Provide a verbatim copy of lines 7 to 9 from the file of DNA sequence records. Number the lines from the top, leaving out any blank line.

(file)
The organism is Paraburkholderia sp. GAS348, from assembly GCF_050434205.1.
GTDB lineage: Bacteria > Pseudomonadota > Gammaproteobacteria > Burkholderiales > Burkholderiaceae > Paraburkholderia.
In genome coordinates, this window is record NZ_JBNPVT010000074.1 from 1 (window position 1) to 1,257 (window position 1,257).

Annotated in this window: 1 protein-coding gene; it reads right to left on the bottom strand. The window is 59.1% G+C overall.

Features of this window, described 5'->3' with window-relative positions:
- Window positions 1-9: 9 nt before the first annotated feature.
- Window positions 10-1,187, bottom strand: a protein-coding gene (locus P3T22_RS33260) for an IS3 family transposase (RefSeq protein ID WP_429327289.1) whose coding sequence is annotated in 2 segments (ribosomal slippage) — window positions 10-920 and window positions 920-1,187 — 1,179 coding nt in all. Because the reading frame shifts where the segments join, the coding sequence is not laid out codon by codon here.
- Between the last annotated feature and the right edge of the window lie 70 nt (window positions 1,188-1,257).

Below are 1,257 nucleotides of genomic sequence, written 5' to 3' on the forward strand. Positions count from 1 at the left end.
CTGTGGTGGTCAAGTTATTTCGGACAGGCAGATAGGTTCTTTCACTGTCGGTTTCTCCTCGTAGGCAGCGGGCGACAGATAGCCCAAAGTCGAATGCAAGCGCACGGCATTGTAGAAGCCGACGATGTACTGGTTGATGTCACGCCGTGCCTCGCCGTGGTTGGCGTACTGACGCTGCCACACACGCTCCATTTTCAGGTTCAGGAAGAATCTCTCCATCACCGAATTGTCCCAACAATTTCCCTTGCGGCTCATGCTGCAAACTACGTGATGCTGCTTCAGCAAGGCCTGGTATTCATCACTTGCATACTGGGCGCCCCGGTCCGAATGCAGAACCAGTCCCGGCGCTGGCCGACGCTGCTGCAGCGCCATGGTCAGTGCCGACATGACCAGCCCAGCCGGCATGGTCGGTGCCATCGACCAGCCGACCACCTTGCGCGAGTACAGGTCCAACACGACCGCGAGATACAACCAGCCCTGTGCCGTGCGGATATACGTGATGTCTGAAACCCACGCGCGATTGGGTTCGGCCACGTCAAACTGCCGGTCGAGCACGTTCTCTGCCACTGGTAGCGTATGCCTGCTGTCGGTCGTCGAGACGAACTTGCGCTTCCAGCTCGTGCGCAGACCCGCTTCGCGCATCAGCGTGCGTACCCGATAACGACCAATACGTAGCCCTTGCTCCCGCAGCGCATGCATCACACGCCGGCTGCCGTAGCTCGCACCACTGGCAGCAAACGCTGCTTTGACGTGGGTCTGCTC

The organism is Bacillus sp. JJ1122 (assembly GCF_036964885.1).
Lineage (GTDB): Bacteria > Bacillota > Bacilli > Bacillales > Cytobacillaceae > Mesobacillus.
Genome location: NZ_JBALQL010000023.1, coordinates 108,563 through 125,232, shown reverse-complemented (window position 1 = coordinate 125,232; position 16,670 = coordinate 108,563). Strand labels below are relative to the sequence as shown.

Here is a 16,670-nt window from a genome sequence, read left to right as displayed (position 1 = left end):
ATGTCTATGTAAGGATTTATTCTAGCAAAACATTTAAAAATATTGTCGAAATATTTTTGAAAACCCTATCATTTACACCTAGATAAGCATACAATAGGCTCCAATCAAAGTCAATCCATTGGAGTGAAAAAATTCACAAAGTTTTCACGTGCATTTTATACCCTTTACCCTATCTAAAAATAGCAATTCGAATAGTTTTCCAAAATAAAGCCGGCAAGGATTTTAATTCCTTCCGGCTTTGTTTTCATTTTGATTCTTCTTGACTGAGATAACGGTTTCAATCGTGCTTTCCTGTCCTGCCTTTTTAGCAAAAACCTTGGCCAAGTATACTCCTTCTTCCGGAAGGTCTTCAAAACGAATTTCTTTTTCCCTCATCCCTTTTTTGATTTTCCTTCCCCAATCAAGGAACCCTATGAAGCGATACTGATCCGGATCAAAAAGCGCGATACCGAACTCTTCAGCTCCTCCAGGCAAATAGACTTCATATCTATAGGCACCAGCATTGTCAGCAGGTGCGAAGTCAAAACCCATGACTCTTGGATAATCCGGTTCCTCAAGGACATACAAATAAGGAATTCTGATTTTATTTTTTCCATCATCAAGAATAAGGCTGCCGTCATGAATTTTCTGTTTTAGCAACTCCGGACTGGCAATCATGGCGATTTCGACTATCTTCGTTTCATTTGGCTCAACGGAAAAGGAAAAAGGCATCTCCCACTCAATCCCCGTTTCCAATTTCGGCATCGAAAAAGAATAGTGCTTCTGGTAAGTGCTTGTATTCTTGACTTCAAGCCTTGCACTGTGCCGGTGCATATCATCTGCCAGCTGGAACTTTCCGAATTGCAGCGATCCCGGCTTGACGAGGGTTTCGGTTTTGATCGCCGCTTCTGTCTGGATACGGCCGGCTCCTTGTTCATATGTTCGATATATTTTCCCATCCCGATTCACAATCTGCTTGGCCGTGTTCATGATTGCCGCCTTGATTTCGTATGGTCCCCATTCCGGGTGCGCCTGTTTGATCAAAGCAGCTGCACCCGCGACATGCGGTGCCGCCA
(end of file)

- Window positions 10-1,187, bottom strand: a protein-coding gene (locus P3T22_RS33260) for an IS3 family transposase (RefSeq protein ID WP_429327289.1) whose coding sequence is annotated in 2 segments (ribosomal slippage) — window positions 10-920 and window positions 920-1,187 — 1,179 coding nt in all. Because the reading frame shifts where the segments join, the coding sequence is not laid out codon by codon here.
- Between the last annotated feature and the right edge of the window lie 70 nt (window positions 1,188-1,257).

Below are 1,257 nucleotides of genomic sequence, written 5' to 3' on the forward strand. Positions count from 1 at the left end.